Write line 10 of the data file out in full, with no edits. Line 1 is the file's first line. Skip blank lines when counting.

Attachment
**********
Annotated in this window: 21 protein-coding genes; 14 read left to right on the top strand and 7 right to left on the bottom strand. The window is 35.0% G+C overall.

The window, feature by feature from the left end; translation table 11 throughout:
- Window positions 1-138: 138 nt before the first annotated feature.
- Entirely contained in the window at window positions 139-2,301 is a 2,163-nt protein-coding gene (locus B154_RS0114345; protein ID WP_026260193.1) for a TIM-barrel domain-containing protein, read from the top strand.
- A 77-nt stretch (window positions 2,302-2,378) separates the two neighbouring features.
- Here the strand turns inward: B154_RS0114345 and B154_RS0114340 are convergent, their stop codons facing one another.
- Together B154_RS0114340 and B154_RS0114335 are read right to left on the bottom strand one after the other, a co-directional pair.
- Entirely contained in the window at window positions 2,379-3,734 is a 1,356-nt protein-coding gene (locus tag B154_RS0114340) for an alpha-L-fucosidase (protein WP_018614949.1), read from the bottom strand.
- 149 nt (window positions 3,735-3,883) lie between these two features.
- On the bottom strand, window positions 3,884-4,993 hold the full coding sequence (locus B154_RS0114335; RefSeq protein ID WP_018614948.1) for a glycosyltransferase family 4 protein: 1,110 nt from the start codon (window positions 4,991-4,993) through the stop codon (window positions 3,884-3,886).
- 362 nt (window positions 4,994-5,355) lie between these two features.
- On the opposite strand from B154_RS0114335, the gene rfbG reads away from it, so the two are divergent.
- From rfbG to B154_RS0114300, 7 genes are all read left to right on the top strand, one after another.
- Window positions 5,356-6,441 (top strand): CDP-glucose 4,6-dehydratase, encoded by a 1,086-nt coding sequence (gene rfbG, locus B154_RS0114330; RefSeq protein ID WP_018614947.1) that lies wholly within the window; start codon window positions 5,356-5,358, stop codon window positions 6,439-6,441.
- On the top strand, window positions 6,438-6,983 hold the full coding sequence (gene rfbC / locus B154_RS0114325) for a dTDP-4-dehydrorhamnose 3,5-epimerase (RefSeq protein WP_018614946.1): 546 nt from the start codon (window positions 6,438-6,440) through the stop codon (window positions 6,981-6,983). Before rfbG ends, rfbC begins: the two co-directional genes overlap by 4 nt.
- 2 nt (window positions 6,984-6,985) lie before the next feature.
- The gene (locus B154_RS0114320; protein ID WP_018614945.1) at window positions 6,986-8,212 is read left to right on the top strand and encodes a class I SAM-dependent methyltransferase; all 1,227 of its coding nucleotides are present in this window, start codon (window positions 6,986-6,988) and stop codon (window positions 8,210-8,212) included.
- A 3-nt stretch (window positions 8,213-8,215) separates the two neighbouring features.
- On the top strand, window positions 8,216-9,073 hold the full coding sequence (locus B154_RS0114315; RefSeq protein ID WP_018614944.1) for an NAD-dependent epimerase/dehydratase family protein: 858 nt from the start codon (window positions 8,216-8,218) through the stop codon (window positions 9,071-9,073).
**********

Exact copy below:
- On the bottom strand, window positions 3,884-4,993 hold the full coding sequence (locus B154_RS0114335; RefSeq protein ID WP_018614948.1) for a glycosyltransferase family 4 protein: 1,110 nt from the start codon (window positions 4,991-4,993) through the stop codon (window positions 3,884-3,886).